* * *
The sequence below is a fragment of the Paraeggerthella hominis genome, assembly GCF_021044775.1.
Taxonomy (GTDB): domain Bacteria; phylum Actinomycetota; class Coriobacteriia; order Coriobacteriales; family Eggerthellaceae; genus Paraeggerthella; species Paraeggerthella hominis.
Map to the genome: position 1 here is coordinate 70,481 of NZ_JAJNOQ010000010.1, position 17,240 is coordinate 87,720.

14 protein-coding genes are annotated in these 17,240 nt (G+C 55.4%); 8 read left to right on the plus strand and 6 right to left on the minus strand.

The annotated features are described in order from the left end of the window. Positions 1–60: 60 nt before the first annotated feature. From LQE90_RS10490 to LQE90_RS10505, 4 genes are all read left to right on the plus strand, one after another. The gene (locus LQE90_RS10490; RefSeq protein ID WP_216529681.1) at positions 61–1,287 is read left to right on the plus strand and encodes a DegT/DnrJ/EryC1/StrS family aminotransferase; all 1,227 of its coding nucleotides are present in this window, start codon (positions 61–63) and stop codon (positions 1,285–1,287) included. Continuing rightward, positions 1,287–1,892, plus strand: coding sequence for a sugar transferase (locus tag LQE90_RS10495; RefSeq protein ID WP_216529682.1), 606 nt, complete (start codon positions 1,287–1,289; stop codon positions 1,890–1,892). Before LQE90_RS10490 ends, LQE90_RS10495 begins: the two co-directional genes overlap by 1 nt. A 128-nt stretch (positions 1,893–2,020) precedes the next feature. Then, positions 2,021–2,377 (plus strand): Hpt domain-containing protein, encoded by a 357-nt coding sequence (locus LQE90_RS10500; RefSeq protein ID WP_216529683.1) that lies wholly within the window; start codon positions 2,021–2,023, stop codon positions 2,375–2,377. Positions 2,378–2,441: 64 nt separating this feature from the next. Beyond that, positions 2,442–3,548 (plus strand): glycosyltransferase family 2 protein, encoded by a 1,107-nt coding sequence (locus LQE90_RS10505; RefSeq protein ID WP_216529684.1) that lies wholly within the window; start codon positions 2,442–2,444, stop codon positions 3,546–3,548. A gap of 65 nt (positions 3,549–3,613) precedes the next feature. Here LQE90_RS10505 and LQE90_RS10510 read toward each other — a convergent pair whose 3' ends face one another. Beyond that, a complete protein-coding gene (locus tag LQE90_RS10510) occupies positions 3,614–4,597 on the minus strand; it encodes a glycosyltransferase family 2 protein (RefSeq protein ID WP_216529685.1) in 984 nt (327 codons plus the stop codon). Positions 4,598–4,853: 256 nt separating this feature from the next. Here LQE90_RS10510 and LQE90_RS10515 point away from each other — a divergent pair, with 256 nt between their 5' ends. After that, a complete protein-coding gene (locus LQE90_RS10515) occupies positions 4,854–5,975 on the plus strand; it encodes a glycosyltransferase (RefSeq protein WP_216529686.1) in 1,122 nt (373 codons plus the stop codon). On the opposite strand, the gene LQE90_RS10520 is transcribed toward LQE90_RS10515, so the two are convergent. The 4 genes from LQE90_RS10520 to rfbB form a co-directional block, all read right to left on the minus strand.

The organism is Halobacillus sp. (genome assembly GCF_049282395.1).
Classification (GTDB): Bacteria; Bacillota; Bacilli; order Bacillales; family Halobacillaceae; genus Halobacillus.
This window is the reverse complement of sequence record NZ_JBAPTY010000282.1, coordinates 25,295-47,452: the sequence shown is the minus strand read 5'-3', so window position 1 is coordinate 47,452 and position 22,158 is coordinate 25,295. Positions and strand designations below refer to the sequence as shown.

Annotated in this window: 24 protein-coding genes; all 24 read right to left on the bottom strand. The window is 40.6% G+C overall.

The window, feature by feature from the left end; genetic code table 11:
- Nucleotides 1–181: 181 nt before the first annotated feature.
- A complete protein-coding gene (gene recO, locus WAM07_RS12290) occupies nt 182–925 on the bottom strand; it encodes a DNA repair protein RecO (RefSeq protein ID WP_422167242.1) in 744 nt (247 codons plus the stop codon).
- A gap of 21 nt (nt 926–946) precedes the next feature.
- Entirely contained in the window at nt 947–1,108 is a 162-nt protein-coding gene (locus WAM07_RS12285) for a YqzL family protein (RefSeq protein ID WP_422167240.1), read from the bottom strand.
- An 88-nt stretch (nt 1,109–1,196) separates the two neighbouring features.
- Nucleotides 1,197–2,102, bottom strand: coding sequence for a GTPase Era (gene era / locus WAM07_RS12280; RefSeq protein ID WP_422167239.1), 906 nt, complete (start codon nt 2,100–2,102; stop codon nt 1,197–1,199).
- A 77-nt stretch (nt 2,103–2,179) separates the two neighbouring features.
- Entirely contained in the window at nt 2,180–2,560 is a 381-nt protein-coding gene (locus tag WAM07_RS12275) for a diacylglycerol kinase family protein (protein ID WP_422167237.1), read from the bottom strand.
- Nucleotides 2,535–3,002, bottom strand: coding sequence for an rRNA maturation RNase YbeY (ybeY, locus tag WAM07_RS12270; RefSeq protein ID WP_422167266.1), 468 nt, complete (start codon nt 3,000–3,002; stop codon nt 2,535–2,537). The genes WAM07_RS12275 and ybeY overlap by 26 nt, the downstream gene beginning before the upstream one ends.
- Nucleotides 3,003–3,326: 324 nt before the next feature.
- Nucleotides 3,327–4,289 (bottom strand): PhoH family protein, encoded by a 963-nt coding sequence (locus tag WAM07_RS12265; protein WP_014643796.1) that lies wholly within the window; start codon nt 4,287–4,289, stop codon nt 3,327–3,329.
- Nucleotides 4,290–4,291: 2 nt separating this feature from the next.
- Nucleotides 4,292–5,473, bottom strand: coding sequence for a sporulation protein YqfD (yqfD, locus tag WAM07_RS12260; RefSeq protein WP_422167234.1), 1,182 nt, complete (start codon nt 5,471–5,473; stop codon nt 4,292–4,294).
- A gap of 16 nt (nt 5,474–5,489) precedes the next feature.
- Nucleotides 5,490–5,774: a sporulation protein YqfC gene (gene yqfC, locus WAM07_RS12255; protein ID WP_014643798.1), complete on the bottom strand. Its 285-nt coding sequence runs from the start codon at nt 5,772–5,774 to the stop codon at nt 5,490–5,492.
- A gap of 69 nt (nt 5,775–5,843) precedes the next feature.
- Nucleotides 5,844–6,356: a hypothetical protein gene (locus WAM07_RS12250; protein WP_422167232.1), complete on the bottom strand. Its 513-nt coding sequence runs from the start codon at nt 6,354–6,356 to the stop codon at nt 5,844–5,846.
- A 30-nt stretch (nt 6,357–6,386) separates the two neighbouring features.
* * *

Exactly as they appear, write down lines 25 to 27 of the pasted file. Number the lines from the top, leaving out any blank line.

- Nucleotides 5,490–5,774: a sporulation protein YqfC gene (gene yqfC, locus WAM07_RS12255; protein ID WP_014643798.1), complete on the bottom strand. Its 285-nt coding sequence runs from the start codon at nt 5,772–5,774 to the stop codon at nt 5,490–5,492.
- A gap of 69 nt (nt 5,775–5,843) precedes the next feature.
- Nucleotides 5,844–6,356: a hypothetical protein gene (locus WAM07_RS12250; protein WP_422167232.1), complete on the bottom strand. Its 513-nt coding sequence runs from the start codon at nt 6,354–6,356 to the stop codon at nt 5,844–5,846.